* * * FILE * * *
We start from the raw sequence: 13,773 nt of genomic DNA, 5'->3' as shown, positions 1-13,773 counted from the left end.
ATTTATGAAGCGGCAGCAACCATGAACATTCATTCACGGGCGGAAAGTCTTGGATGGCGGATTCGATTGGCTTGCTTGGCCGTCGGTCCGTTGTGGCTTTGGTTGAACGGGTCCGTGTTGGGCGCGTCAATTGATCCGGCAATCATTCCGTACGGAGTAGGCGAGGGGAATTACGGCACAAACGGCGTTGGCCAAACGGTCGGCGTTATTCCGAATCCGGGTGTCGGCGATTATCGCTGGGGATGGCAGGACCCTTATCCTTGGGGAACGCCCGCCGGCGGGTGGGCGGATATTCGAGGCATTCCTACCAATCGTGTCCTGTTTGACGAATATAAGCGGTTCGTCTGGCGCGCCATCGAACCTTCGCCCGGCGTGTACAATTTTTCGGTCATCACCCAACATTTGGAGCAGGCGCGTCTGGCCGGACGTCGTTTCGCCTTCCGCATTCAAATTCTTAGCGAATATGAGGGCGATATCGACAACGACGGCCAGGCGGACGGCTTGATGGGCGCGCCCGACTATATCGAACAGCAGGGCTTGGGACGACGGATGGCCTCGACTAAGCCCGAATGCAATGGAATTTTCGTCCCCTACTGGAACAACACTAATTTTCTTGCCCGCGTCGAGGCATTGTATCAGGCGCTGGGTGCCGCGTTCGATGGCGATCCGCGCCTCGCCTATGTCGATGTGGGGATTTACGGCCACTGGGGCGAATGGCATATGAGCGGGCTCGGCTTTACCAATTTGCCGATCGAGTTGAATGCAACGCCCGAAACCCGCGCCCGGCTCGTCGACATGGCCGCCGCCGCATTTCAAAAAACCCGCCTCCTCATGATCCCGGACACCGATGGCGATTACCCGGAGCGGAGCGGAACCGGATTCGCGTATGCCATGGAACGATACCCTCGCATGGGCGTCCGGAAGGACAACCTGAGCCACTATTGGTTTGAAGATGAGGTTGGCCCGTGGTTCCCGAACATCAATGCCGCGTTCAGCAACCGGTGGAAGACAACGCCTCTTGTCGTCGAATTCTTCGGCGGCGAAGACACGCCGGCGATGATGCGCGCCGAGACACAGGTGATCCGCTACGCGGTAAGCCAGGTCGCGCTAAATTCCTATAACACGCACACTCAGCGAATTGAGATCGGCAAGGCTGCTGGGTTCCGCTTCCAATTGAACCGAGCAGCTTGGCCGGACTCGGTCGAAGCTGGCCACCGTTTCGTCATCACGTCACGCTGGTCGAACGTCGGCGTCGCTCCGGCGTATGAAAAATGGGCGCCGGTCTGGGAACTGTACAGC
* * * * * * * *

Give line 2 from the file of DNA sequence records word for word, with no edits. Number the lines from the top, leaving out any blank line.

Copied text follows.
ATTTATGAAGCGGCAGCAACCATGAACATTCATTCACGGGCGGAAAGTCTTGGATGGCGGATTCGATTGGCTTGCTTGGCCGTCGGTCCGTTGTGGCTTTGGTTGAACGGGTCCGTGTTGGGCGCGTCAATTGATCCGGCAATCATTCCGTACGGAGTAGGCGAGGGGAATTACGGCACAAACGGCGTTGGCCAAACGGTCGGCGTTATTCCGAATCCGGGTGTCGGCGATTATCGCTGGGGATGGCAGGACCCTTATCCTTGGGGAACGCCCGCCGGCGGGTGGGCGGATATTCGAGGCATTCCTACCAATCGTGTCCTGTTTGACGAATATAAGCGGTTCGTCTGGCGCGCCATCGAACCTTCGCCCGGCGTGTACAATTTTTCGGTCATCACCCAACATTTGGAGCAGGCGCGTCTGGCCGGACGTCGTTTCGCCTTCCGCATTCAAATTCTTAGCGAATATGAGGGCGATATCGACAACGACGGCCAGGCGGACGGCTTGATGGGCGCGCCCGACTATATCGAACAGCAGGGCTTGGGACGACGGATGGCCTCGACTAAGCCCGAATGCAATGGAATTTTCGTCCCCTACTGGAACAACACTAATTTTCTTGCCCGCGTCGAGGCATTGTATCAGGCGCTGGGTGCCGCGTTCGATGGCGATCCGCGCCTCGCCTATGTCGATGTGGGGATTTACGGCCACTGGGGCGAATGGCATATGAGCGGGCTCGGCTTTACCAATTTGCCGATCGAGTTGAATGCAACGCCCGAAACCCGCGCCCGGCTCGTCGACATGGCCGCCGCCGCATTTCAAAAAACCCGCCTCCTCATGATCCCGGACACCGATGGCGATTACCCGGAGCGGAGCGGAACCGGATTCGCGTATGCCATGGAACGATACCCTCGCATGGGCGTCCGGAAGGACAACCTGAGCCACTATTGGTTTGAAGATGAGGTTGGCCCGTGGTTCCCGAACATCAATGCCGCGTTCAGCAACCGGTGGAAGACAACGCCTCTTGTCGTCGAATTCTTCGGCGGCGAAGACACGCCGGCGATGATGCGCGCCGAGACACAGGTGATCCGCTACGCGGTAAGCCAGGTCGCGCTAAATTCCTATAACACGCACACTCAGCGAATTGAGATCGGCAAGGCTGCTGGGTTCCGCTTCCAATTGAACCGAGCAGCTTGGCCGGACTCGGTCGAAGCTGGCCACCGTTTCGTCATCACGTCACGCTGGTCGAACGTCGGCGTCGCTCCGGCGTATGAAAAATGGGCGCCGGTCTGGGAACTGTACAGC